Juggling angry Russians, the British Mi5, and an international terrorist, debonair art dealer and part-time rogue Charlie Mortdecai races to recover a stolen painting rumored to contain a code that leads to lost gold.
Juggling some angry Russians, the British Mi5, his impossibly leggy wife and an international terrorist, debonair art dealer and part-time rogue Charlie Mortdecai must traverse the globe armed only with his good looks and special charm in a race to recover a stolen painting rumored to contain the code to a lost bank account filled with Nazi gold.Written by
Because this movie has, as Geoff Zanelli puts it, one foot firmly set in the 1960s, and the other in the present, the pair of film composers for the film, he and Mark Ronson, found ways to reflect that in the score they created. Zanelli said: "Our overall concept was to have the music be the bridge between the two. There's an orchestral element as well as a band with a horn section. Neither overshadows the other. They are of equal importance." See more »
The silver Jaguar in front of Spinoza & Sons is up on a jack in the initial shot - when it cuts to the reverse angle it's not. See more »
As you may well know, I am many things. An arts dealer, an accomplished fencer, fair shot with most weapons. I am loved and respected by all who know me - slightly. But I have always felt as if there's something missing, you see. Some final piece of my personal puzzle. I needed something bold, distinctive.
[his cocktail arrives]
Ah, thank you. The work of art with which I could declare to the heavens, I am Lord Charlie Mortdecai. And this is a little bit of magic is my mustache...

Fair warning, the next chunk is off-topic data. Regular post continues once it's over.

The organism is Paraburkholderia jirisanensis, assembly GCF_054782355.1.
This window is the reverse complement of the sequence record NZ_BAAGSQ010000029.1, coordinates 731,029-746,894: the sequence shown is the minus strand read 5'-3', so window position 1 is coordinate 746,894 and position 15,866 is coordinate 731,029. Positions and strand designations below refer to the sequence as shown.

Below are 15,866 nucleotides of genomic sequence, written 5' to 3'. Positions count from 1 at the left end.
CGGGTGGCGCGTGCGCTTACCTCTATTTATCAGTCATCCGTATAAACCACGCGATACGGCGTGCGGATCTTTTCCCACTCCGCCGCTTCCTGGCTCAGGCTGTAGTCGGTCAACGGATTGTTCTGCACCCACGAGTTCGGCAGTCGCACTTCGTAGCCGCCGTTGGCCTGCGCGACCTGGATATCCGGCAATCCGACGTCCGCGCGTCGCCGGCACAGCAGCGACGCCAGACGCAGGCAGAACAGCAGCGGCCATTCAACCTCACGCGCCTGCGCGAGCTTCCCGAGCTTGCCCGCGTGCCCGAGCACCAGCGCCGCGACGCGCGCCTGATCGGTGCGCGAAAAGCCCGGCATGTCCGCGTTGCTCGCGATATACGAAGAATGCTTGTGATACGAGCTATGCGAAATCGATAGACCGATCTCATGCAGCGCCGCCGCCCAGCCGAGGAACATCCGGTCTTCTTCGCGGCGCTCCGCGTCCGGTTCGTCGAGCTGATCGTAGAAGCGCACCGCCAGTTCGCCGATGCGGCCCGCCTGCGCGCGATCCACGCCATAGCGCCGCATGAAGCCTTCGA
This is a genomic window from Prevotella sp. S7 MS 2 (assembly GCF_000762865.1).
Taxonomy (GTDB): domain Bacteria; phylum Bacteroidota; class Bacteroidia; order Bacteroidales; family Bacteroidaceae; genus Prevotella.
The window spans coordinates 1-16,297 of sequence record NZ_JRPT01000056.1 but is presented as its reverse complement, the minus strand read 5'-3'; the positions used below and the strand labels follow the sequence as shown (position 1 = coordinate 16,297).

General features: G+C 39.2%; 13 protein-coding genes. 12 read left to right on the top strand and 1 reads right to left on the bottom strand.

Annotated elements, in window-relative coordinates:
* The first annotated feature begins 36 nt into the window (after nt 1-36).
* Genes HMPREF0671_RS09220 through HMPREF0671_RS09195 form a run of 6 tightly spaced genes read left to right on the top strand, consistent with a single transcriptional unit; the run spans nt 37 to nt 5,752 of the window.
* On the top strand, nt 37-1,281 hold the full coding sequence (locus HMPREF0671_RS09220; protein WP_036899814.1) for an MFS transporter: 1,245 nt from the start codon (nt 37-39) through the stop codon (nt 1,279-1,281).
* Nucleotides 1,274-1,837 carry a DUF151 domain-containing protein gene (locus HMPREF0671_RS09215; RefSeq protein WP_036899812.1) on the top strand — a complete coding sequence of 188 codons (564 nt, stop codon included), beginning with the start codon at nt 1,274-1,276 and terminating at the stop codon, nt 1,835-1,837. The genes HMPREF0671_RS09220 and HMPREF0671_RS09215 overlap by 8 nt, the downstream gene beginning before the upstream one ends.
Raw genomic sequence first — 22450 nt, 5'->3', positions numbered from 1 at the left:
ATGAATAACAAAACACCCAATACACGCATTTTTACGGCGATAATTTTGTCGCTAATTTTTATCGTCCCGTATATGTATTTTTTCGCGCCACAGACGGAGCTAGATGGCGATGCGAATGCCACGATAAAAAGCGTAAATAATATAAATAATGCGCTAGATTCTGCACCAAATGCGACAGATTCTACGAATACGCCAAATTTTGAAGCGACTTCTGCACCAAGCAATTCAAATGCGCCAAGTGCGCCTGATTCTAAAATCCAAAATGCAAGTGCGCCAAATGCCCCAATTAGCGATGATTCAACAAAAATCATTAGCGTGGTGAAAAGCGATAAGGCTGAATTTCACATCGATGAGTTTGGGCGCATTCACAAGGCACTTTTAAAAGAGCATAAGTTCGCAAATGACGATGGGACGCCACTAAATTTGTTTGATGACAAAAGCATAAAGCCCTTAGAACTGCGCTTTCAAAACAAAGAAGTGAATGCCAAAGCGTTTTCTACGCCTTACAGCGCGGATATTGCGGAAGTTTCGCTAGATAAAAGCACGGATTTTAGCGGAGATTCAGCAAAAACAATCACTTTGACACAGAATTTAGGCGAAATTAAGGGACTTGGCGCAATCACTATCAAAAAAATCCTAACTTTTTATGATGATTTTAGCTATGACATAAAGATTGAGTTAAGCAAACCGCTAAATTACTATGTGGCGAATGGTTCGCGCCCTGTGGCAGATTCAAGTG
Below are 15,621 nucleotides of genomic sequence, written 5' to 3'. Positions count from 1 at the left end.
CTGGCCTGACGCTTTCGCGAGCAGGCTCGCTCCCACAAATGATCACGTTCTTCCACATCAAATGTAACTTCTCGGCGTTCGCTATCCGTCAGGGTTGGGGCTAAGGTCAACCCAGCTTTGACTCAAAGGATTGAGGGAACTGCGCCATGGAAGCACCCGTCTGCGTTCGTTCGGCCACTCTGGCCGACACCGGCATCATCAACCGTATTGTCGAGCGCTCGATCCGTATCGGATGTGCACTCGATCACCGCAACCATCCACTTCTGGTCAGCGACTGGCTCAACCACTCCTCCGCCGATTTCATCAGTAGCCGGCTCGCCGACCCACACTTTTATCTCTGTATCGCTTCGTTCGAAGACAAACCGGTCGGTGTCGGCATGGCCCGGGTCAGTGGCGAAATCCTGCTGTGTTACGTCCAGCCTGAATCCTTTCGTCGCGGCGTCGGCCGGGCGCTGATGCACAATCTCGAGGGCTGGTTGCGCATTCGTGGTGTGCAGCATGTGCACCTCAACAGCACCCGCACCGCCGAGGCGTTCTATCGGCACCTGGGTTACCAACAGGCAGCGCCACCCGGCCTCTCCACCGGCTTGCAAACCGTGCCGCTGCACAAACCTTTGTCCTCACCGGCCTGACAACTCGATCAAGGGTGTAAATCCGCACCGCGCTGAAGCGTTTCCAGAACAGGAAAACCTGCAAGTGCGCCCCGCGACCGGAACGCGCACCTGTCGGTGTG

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I was moved to write my first ever IMDb review because of the amount of derision heaped on this film by mainly American reviewers. This mountain of vitriol almost stopped me from going to see the film; how glad I am that I stuck to my decision to see it! Johnny Depp, for me, is always good value, and is an actor who seems to be unafraid of challenging not only himself but we, the audience, too. His portrayal of Charlie Mortdecai was based not so much on Ralph Fiennes' M.Gustave, but more on characters from The Fast Show and various Upper Class Twits from the classic Monty Python sketch. Indeed, as a massive fan of The Fast Show (he appeared in the final episode) I'm fairly sure that Mr Depp had some influence in securing the comic genius of Paul Whitehouse to play Spinoza. After reading the host of bad reviews I entered the cinema with some trepidation, but was rewarded with a well-written, smoothly-directed, fast-paced concoction which ticked plenty of boxes for me; I did start to wonder if I was watching the same film that some other reviewers watched. Perhaps the humour was just "too English" for some of our friends in the "far colonies"! Please don't be put off by the large number of bad reviews; Mortdecai was well worth the price of entry!
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